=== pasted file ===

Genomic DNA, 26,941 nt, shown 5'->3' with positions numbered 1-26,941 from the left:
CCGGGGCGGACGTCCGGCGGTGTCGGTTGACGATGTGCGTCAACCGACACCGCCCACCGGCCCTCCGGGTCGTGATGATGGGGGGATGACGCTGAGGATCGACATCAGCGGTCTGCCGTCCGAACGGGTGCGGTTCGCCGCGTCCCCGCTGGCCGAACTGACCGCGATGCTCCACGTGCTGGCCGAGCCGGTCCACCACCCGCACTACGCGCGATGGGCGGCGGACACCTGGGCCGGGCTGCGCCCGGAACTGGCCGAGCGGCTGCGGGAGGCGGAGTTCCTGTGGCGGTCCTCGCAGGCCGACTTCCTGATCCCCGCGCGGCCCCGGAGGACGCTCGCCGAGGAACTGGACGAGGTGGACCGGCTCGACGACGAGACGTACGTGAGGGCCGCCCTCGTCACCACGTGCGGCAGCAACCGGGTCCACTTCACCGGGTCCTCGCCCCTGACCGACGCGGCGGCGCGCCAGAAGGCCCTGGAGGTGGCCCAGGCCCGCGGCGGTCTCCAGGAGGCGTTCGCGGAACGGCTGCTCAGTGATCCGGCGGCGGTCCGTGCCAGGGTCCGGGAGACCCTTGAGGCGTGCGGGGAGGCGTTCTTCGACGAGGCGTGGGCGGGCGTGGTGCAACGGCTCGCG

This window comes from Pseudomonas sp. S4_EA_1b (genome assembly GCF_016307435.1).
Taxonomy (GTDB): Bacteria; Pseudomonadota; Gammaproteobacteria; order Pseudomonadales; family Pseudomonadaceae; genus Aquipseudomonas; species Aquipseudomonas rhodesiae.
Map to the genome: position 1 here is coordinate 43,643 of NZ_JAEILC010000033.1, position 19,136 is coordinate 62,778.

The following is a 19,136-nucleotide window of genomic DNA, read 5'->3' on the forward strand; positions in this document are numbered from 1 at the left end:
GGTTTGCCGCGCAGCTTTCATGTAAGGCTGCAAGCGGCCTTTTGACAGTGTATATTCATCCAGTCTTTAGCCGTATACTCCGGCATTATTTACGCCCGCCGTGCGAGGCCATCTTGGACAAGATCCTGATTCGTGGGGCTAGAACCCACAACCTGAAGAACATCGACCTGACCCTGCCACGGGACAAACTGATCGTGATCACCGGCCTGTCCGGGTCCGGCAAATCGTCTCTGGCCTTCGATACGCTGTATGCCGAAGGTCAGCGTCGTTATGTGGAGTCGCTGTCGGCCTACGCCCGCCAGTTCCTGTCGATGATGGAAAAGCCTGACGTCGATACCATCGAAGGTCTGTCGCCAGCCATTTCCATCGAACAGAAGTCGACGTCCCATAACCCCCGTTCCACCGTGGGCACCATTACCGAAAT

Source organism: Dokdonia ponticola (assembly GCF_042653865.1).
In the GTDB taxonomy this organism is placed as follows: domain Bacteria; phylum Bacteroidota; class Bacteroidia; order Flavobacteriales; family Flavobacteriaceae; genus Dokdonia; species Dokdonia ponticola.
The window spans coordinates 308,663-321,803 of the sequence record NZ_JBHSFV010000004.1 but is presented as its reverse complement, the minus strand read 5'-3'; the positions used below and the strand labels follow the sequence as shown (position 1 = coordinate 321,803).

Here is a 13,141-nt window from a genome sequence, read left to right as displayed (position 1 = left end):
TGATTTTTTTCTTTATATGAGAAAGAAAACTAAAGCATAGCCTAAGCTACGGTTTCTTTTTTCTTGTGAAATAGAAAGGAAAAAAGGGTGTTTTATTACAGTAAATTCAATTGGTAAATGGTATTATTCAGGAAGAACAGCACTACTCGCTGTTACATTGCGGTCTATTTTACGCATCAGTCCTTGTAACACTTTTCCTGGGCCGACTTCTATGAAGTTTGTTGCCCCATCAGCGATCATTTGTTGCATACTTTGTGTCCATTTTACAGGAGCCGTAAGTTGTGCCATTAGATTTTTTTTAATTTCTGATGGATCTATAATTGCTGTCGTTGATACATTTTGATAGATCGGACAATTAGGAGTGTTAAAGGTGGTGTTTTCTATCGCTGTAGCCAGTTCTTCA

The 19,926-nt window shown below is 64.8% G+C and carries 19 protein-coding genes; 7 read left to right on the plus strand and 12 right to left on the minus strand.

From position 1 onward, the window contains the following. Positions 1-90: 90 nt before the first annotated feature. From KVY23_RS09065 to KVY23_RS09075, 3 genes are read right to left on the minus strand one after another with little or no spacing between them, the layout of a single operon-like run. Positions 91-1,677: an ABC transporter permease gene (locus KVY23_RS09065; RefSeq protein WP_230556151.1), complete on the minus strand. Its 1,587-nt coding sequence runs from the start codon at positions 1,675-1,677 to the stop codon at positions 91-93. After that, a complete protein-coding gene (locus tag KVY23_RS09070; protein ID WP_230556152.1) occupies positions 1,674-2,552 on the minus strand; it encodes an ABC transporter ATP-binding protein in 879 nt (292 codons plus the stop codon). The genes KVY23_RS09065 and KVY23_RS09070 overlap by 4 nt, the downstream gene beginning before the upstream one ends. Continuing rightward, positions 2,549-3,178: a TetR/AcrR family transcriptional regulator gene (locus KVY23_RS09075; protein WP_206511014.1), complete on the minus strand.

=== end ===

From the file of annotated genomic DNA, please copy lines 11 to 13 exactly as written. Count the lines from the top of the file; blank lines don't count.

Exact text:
Here is a 13,141-nt window from a genome sequence, read left to right as displayed (position 1 = left end):
TGATTTTTTTCTTTATATGAGAAAGAAAACTAAAGCATAGCCTAAGCTACGGTTTCTTTTTTCTTGTGAAATAGAAAGGAAAAAAGGGTGTTTTATTACAGTAAATTCAATTGGTAAATGGTATTATTCAGGAAGAACAGCACTACTCGCTGTTACATTGCGGTCTATTTTACGCATCAGTCCTTGTAACACTTTTCCTGGGCCGACTTCTATGAAGTTTGTTGCCCCATCAGCGATCATTTGTTGCATACTTTGTGTCCATTTTACAGGAGCCGTAAGTTGTGCCATTAGATTTTTTTTAATTTCTGATGGATCTATAATTGCTGTCGTTGATACATTTTGATAGATCGGACAATTAGGAGTGTTAAAGGTGGTGTTTTCTATCGCTGTAGCCAGTTCTTCA

The 19,926-nt window shown below is 64.8% G+C and carries 19 protein-coding genes; 7 read left to right on the plus strand and 12 right to left on the minus strand.